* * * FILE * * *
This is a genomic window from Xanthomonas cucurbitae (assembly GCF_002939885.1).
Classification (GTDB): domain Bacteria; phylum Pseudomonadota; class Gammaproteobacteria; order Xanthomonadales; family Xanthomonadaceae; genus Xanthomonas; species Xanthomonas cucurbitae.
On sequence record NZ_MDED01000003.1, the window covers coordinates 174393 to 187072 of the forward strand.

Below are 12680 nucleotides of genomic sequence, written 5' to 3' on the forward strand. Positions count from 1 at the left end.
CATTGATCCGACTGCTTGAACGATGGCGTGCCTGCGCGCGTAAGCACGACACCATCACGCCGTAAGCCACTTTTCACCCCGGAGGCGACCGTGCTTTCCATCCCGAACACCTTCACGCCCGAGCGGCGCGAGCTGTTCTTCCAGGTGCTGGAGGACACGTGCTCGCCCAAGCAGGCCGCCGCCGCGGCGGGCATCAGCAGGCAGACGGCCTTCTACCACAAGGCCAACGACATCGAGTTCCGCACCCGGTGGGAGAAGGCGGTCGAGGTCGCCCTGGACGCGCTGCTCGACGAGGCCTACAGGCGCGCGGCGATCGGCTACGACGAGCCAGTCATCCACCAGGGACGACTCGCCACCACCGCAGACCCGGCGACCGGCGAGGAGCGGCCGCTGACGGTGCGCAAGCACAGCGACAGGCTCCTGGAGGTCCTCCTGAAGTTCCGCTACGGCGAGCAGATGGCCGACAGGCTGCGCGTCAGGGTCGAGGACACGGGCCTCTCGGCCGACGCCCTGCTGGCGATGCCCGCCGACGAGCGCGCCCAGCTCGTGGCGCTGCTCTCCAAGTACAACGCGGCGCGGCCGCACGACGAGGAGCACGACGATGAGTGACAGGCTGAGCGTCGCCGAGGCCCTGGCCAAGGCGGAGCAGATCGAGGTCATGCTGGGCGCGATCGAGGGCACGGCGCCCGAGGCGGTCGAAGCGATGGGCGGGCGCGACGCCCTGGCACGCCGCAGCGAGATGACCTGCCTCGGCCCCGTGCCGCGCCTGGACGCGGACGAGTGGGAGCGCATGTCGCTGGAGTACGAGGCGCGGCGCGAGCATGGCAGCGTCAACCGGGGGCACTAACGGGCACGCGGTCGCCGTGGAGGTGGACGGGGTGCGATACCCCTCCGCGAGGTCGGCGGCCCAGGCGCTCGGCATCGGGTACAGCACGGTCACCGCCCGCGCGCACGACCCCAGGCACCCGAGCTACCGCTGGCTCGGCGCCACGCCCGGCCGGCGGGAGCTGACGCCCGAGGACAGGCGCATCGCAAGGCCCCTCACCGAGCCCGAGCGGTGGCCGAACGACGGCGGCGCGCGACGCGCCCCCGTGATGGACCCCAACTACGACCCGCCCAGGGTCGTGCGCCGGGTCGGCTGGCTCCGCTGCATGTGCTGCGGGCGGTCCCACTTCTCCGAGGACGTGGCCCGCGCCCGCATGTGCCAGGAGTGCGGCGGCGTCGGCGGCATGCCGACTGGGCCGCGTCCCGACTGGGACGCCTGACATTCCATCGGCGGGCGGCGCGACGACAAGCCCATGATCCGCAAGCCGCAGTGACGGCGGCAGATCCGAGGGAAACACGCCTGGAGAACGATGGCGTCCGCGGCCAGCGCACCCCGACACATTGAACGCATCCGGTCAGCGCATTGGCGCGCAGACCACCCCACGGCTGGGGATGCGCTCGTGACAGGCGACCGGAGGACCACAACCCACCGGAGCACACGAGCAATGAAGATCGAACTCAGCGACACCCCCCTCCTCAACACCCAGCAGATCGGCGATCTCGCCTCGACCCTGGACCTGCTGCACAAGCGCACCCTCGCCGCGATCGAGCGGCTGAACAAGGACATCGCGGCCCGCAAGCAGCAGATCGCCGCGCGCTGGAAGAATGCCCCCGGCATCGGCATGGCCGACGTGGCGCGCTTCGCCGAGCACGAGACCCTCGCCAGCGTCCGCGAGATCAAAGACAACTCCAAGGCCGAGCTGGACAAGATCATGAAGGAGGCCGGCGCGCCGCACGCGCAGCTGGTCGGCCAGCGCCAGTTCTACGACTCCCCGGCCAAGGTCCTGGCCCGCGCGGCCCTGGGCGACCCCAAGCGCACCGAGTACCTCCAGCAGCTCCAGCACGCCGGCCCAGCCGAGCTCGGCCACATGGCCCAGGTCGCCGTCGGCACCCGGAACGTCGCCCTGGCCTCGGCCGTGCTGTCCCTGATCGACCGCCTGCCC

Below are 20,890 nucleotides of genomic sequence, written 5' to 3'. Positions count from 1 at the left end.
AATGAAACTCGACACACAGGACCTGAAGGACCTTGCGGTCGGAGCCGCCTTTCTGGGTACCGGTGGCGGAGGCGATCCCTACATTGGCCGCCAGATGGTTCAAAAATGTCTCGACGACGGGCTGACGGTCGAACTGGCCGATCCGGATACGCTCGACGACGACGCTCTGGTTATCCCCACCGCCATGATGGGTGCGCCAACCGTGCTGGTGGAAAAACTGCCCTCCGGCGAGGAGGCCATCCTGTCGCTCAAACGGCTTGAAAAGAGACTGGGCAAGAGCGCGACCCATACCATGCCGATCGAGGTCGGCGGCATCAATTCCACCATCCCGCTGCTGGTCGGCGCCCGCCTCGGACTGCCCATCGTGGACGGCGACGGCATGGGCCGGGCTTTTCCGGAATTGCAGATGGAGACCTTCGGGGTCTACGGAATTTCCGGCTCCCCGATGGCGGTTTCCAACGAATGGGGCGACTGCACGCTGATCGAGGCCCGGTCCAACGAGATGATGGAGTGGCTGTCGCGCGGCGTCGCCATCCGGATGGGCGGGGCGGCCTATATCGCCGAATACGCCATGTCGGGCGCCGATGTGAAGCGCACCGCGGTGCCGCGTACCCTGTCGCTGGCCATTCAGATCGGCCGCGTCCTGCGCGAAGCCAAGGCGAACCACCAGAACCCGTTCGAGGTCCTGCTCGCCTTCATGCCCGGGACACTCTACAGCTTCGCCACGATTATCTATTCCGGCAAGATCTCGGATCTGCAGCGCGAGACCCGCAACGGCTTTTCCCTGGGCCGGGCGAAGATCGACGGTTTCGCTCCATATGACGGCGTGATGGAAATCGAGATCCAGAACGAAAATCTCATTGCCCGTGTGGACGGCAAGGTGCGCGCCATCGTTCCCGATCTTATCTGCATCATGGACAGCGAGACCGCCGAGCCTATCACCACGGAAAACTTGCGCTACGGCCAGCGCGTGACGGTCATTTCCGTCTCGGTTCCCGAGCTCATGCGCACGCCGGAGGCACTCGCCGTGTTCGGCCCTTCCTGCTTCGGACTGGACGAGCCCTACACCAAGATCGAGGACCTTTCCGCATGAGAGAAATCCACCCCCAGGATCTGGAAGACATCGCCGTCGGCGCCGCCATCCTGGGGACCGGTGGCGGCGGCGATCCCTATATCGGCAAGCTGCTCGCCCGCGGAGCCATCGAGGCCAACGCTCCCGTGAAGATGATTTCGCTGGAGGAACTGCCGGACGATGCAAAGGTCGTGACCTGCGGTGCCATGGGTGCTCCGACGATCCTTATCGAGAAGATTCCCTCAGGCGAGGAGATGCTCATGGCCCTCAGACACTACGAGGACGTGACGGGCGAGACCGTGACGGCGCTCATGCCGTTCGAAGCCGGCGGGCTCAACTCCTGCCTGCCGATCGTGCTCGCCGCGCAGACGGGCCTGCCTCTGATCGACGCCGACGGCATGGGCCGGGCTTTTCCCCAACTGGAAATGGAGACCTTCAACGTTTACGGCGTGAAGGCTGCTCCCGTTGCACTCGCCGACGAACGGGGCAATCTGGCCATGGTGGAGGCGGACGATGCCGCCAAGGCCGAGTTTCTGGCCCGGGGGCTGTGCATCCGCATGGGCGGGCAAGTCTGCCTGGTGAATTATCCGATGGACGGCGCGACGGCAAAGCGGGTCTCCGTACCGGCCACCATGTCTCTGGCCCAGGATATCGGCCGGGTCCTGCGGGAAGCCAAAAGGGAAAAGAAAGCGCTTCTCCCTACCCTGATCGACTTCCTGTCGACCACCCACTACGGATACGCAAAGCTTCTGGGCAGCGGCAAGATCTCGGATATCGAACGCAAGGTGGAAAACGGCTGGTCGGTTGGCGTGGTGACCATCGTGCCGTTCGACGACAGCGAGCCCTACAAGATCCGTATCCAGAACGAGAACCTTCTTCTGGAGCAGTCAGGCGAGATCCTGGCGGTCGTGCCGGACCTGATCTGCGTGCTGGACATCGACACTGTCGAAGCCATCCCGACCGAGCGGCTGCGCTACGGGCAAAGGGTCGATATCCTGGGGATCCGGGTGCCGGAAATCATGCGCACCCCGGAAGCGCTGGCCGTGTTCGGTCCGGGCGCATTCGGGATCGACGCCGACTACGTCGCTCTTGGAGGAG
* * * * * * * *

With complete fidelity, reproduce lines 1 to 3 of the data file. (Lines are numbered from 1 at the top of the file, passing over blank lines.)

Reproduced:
This is a genomic window from Xanthomonas cucurbitae (assembly GCF_002939885.1).
Classification (GTDB): domain Bacteria; phylum Pseudomonadota; class Gammaproteobacteria; order Xanthomonadales; family Xanthomonadaceae; genus Xanthomonas; species Xanthomonas cucurbitae.
On sequence record NZ_MDED01000003.1, the window covers coordinates 174393 to 187072 of the forward strand.